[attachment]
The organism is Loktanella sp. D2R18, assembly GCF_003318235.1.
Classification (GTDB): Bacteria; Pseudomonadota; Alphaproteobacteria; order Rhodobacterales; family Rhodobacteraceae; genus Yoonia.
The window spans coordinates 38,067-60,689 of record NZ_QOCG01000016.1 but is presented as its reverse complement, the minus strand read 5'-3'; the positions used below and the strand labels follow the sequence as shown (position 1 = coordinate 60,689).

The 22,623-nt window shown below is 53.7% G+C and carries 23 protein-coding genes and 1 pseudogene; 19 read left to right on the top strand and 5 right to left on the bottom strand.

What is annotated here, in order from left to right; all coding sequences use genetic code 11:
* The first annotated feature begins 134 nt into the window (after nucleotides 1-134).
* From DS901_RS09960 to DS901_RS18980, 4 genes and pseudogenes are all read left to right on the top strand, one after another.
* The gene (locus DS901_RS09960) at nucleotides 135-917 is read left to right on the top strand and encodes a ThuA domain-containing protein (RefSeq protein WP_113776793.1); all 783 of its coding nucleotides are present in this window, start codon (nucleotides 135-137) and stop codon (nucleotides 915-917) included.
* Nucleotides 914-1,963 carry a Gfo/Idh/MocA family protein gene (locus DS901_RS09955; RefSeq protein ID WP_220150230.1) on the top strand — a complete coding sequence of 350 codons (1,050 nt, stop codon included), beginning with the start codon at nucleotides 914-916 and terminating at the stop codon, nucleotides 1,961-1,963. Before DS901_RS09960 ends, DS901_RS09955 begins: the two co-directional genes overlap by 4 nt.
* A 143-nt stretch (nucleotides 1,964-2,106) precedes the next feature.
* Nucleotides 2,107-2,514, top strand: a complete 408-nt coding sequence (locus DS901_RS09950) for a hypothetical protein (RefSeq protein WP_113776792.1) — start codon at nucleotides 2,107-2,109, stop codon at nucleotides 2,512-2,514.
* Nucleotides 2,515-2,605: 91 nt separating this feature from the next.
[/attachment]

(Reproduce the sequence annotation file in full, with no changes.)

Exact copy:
The organism is Loktanella sp. D2R18, assembly GCF_003318235.1.
Classification (GTDB): Bacteria; Pseudomonadota; Alphaproteobacteria; order Rhodobacterales; family Rhodobacteraceae; genus Yoonia.
The window spans coordinates 38,067-60,689 of record NZ_QOCG01000016.1 but is presented as its reverse complement, the minus strand read 5'-3'; the positions used below and the strand labels follow the sequence as shown (position 1 = coordinate 60,689).

The 22,623-nt window shown below is 53.7% G+C and carries 23 protein-coding genes and 1 pseudogene; 19 read left to right on the top strand and 5 right to left on the bottom strand.

What is annotated here, in order from left to right; all coding sequences use genetic code 11:
* The first annotated feature begins 134 nt into the window (after nucleotides 1-134).
* From DS901_RS09960 to DS901_RS18980, 4 genes and pseudogenes are all read left to right on the top strand, one after another.
* The gene (locus DS901_RS09960) at nucleotides 135-917 is read left to right on the top strand and encodes a ThuA domain-containing protein (RefSeq protein WP_113776793.1); all 783 of its coding nucleotides are present in this window, start codon (nucleotides 135-137) and stop codon (nucleotides 915-917) included.
* Nucleotides 914-1,963 carry a Gfo/Idh/MocA family protein gene (locus DS901_RS09955; RefSeq protein ID WP_220150230.1) on the top strand — a complete coding sequence of 350 codons (1,050 nt, stop codon included), beginning with the start codon at nucleotides 914-916 and terminating at the stop codon, nucleotides 1,961-1,963. Before DS901_RS09960 ends, DS901_RS09955 begins: the two co-directional genes overlap by 4 nt.
* A 143-nt stretch (nucleotides 1,964-2,106) precedes the next feature.
* Nucleotides 2,107-2,514, top strand: a complete 408-nt coding sequence (locus DS901_RS09950) for a hypothetical protein (RefSeq protein WP_113776792.1) — start codon at nucleotides 2,107-2,109, stop codon at nucleotides 2,512-2,514.
* Nucleotides 2,515-2,605: 91 nt separating this feature from the next.